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The American Medical Association has joined plaintiffs in a class-action lawsuit against Cigna, alleging that the payer engaged in misconduct by underpaying provider claims in its MultiPlan network.

Other medical groups, including the Medical Society of New Jersey and Washington State Medical Association, have also joined the plaintiffs.

The lawsuit, which was filed in a Connecticut District Court, claims that Cigna reimbursed MultiPlan providers at its non-participating provider rate, rather than the participating provider rate, leaving clients “exposed to the threat of balance billing” and ultimately underpaying claims.

Balance billing is when providers bill patients for the cash difference between original charges billed and discounted rates, something that MultiPlan providers are prohibited from doing in their contracts with the network, according to the suit.

The No Surprises Act, which went into effect in January, outlaws balanced billing and is meant to protect patients from receiving out-of-network bills from care they received at in-network facilities. However, one in five Americans reported receiving surprise bills this year, despite the NSA going into effect.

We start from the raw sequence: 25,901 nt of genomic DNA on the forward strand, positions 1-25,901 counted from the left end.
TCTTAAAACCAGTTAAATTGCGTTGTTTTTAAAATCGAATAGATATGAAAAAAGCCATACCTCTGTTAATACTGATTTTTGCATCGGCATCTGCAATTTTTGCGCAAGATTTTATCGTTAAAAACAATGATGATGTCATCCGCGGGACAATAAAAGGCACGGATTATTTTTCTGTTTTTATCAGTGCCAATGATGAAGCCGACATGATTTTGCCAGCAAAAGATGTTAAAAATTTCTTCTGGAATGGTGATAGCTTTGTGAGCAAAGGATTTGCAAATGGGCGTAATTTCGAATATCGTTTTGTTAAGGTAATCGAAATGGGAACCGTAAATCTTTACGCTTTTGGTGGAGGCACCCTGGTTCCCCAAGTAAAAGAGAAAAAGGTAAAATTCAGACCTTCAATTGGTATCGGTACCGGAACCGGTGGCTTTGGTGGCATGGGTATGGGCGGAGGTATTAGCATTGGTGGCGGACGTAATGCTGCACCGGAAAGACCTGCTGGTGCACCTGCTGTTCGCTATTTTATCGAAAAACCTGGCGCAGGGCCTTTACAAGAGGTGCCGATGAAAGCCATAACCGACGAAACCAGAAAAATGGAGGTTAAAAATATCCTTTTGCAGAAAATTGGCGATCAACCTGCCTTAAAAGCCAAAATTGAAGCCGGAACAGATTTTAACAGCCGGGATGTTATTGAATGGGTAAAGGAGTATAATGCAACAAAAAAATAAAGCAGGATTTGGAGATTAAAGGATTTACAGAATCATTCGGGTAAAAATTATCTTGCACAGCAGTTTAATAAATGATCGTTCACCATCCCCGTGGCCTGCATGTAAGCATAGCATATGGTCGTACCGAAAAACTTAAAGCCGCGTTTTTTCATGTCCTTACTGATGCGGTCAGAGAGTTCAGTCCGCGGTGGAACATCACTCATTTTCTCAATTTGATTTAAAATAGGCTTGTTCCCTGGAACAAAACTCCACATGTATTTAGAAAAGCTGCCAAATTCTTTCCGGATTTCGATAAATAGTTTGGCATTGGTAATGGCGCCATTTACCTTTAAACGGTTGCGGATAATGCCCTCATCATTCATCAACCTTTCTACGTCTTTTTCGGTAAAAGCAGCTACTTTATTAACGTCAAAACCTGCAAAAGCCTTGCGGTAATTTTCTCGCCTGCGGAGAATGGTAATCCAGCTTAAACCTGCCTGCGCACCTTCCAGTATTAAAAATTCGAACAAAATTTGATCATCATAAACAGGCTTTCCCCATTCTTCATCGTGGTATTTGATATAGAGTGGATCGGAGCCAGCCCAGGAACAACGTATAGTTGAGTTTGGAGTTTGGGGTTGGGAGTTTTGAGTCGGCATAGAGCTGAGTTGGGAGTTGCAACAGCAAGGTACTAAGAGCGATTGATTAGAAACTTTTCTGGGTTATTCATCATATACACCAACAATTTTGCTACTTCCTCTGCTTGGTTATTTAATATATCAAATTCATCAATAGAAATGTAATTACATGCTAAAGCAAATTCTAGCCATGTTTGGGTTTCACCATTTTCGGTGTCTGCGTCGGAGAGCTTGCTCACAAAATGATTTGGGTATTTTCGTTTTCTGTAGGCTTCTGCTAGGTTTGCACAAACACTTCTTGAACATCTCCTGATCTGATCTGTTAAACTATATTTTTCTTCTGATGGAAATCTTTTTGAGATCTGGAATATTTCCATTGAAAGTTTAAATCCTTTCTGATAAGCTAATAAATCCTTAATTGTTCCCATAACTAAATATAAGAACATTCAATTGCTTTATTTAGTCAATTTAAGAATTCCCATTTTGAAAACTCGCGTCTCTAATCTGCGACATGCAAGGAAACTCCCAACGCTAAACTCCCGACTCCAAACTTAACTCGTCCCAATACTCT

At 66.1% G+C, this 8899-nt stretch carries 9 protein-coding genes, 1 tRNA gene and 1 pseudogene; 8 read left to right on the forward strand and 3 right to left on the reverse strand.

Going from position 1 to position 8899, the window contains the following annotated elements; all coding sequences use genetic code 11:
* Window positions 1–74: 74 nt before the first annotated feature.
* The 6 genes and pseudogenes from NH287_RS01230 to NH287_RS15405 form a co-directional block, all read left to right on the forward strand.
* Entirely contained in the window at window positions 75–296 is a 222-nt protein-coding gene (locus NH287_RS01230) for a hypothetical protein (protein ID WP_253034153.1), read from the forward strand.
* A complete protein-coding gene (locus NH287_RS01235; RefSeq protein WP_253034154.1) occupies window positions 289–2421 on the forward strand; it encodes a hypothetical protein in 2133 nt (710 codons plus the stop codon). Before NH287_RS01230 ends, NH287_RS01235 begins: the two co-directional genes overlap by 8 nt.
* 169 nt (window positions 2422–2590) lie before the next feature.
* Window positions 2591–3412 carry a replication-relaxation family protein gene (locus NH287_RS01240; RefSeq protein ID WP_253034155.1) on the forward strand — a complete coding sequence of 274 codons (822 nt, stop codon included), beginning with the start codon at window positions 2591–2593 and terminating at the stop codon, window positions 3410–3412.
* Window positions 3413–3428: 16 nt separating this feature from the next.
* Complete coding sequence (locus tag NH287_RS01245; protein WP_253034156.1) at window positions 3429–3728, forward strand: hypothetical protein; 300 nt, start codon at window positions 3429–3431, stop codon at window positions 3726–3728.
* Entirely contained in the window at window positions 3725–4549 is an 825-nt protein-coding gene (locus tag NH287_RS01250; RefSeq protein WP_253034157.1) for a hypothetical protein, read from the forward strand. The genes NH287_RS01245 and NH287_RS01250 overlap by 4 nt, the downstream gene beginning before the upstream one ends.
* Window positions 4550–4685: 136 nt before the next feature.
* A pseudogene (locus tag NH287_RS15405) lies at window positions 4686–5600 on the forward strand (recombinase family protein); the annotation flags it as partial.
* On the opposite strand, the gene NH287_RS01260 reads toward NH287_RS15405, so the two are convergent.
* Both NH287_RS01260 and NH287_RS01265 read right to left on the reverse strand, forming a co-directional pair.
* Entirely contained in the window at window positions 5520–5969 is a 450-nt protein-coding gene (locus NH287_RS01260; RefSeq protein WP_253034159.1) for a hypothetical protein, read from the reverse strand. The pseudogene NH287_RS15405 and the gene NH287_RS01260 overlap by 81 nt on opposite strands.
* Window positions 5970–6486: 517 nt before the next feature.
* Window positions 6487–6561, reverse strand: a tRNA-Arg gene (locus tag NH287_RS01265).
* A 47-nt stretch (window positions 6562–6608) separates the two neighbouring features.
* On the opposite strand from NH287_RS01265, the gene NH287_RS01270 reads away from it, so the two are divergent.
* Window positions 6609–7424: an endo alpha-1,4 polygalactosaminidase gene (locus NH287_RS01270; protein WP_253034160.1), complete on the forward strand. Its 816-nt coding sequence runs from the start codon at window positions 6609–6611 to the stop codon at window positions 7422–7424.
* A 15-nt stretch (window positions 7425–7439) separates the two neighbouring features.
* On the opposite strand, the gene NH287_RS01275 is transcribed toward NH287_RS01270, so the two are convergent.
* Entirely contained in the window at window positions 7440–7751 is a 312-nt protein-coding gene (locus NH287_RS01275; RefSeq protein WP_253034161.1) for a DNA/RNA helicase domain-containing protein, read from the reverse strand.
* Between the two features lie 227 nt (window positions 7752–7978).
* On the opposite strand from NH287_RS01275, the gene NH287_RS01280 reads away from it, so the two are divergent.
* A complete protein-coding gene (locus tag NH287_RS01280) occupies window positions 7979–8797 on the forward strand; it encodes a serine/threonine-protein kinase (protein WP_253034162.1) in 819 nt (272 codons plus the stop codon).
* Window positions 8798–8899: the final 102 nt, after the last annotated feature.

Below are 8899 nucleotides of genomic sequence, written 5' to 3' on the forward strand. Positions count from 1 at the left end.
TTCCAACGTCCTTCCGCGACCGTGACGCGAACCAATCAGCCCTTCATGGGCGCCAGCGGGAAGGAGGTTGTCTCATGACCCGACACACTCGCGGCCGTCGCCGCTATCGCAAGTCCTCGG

Cigna is a client of MultiPlan, the country’s largest “third-party network” company, which allows Cigna to contract with MultiPlan providers. MultiPlan has contracts with over 1.2 million providers, according to the suit.

Cigna “breached its fiduciary duties, including its duty to honor written plan terms and its duty of loyalty, because its conduct serves Cigna’s own economic self-interest and elevates Cigna’s interests above the interests of plan member patients,” according to the lawsuit, filed on June 10.

Jack Resneck, president of the AMA, said that the insurer has allowed its “economic self-interest to be prioritized ahead of their promises to physicians in the Multiplan Network and their patients.”

“Patients and physicians have a right to expect health insurers to uphold their promise to provide fair and accurate payment for medical services,” Resneck said in a statement. “By joining Stewart v. Cigna as a plaintiff, the AMA hopes to shed light on Cigna’s misconduct and create remedies so that patients and physicians can look forward to getting what they are promised.”

Cigna did not respond to a request for comment.

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